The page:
Carbon monoxide poisoning affects 50,000 per year in the United States alone. Mortality is approximately 3%, and up to 40% of survivors suffer from permanent neurocognitive and affective deficits. Hyperbaric oxygen therapy has shown benefit on reducing the long-term neurologic sequelae of carbon monoxide poisoning but has not demonstrated improved survival. The objective of this study is to assess the efficacy of hyperbaric oxygen for acute and long-term mortality in carbon monoxide poisoning using a large clinical databank.Design:
University of Pittsburgh Medical Center healthcare system (Pittsburgh, PA).Patients:
One-thousand ninety-nine unique encounters of adult patients with carbon monoxide poisoning.Interventions:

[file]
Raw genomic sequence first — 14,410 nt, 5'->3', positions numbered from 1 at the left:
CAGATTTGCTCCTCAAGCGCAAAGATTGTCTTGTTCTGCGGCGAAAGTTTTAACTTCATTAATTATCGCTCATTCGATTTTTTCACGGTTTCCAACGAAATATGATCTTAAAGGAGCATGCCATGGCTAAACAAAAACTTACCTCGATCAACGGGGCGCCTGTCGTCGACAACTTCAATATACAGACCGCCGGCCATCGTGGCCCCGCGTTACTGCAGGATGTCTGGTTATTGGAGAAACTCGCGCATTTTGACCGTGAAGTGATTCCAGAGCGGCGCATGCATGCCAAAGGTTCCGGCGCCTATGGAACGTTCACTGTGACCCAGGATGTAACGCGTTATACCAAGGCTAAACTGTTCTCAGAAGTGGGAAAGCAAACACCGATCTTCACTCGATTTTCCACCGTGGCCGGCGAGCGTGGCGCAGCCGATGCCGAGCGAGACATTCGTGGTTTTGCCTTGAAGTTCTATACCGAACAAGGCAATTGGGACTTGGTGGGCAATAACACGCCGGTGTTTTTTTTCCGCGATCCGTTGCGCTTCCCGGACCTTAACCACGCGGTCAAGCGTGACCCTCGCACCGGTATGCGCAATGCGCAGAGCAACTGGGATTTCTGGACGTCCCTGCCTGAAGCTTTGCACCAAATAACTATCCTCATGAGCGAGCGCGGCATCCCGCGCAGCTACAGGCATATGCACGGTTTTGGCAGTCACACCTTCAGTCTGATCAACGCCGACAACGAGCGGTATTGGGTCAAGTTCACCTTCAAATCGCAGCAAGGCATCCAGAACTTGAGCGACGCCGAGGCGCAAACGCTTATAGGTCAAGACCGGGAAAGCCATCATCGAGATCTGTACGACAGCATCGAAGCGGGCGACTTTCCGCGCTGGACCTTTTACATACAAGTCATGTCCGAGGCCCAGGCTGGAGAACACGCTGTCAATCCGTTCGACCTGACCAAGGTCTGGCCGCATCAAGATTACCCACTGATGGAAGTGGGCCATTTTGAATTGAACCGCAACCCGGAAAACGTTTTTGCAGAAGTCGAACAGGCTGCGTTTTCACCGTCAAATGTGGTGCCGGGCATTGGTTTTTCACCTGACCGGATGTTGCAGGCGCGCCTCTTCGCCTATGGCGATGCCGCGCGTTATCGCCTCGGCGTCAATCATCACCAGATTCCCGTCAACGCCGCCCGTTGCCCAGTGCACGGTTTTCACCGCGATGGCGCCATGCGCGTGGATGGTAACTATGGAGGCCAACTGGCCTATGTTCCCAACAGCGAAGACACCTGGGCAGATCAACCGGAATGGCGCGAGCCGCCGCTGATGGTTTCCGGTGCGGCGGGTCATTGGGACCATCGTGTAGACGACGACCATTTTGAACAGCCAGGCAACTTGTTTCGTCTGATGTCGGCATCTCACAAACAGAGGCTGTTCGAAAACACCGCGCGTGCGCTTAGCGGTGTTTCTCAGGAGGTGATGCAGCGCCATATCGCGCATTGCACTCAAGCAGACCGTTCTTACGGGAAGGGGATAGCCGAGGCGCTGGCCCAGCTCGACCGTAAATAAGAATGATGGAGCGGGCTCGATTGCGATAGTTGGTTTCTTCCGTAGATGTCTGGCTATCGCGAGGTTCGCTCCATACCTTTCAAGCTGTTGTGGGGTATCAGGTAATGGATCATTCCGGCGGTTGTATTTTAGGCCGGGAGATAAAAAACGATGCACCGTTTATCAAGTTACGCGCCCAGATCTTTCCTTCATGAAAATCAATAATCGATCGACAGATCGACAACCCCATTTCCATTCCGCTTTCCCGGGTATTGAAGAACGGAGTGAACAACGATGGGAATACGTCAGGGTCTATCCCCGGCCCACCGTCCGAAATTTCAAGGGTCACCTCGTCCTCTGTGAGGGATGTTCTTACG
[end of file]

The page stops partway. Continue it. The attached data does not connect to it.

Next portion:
None.Measurements and Main Results:
Baseline demographics, laboratory values, hospital charge transactions, discharge disposition, and clinical information from charting were obtained from the electronic medical record. In propensity-adjusted analysis, hyperbaric oxygen therapy was associated with a reduction in inpatient mortality (absolute risk reduction, 2.1% [3.7–0.9%]; p = 0.001) and a reduction in 1-year mortality (absolute risk reduction, 2.1% [3.8–0.4%]; p = 0.013).Conclusions:
These data demonstrate that hyperbaric oxygen is associated with reduced acute and reduced 1-year mortality. Further studies are needed on the mortality effects of hyperbaric oxygen therapy in carbon monoxide poisoning.